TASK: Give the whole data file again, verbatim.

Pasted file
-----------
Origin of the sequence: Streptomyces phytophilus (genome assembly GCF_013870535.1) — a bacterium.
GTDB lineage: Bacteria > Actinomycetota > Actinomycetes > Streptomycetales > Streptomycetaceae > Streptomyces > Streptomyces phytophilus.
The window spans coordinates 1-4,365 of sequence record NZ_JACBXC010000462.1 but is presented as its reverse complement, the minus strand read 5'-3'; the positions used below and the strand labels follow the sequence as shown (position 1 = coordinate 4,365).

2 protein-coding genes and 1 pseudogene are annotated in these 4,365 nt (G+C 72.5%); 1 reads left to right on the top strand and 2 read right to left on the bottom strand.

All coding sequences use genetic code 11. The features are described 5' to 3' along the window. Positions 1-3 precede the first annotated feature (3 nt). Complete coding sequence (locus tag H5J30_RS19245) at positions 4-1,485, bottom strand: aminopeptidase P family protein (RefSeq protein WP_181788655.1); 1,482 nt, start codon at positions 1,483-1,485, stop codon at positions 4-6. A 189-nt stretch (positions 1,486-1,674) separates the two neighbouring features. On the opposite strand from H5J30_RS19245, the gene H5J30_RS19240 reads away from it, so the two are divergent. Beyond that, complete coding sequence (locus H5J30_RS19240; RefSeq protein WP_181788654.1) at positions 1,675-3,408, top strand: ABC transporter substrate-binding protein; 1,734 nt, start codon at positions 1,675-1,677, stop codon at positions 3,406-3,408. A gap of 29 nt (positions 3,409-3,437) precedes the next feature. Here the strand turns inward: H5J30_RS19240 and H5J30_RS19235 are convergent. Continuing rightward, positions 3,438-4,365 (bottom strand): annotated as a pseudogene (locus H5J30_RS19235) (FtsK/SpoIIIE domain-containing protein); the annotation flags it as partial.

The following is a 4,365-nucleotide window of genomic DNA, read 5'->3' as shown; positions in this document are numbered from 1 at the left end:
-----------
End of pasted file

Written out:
Origin of the sequence: Streptomyces phytophilus (genome assembly GCF_013870535.1) — a bacterium.
GTDB lineage: Bacteria > Actinomycetota > Actinomycetes > Streptomycetales > Streptomycetaceae > Streptomyces > Streptomyces phytophilus.
The window spans coordinates 1-4,365 of sequence record NZ_JACBXC010000462.1 but is presented as its reverse complement, the minus strand read 5'-3'; the positions used below and the strand labels follow the sequence as shown (position 1 = coordinate 4,365).

2 protein-coding genes and 1 pseudogene are annotated in these 4,365 nt (G+C 72.5%); 1 reads left to right on the top strand and 2 read right to left on the bottom strand.

All coding sequences use genetic code 11. The features are described 5' to 3' along the window. Positions 1-3 precede the first annotated feature (3 nt). Complete coding sequence (locus tag H5J30_RS19245) at positions 4-1,485, bottom strand: aminopeptidase P family protein (RefSeq protein WP_181788655.1); 1,482 nt, start codon at positions 1,483-1,485, stop codon at positions 4-6. A 189-nt stretch (positions 1,486-1,674) separates the two neighbouring features. On the opposite strand from H5J30_RS19245, the gene H5J30_RS19240 reads away from it, so the two are divergent. Beyond that, complete coding sequence (locus H5J30_RS19240; RefSeq protein WP_181788654.1) at positions 1,675-3,408, top strand: ABC transporter substrate-binding protein; 1,734 nt, start codon at positions 1,675-1,677, stop codon at positions 3,406-3,408. A gap of 29 nt (positions 3,409-3,437) precedes the next feature. Here the strand turns inward: H5J30_RS19240 and H5J30_RS19235 are convergent. Continuing rightward, positions 3,438-4,365 (bottom strand): annotated as a pseudogene (locus H5J30_RS19235) (FtsK/SpoIIIE domain-containing protein); the annotation flags it as partial.

The following is a 4,365-nucleotide window of genomic DNA, read 5'->3' as shown; positions in this document are numbered from 1 at the left end: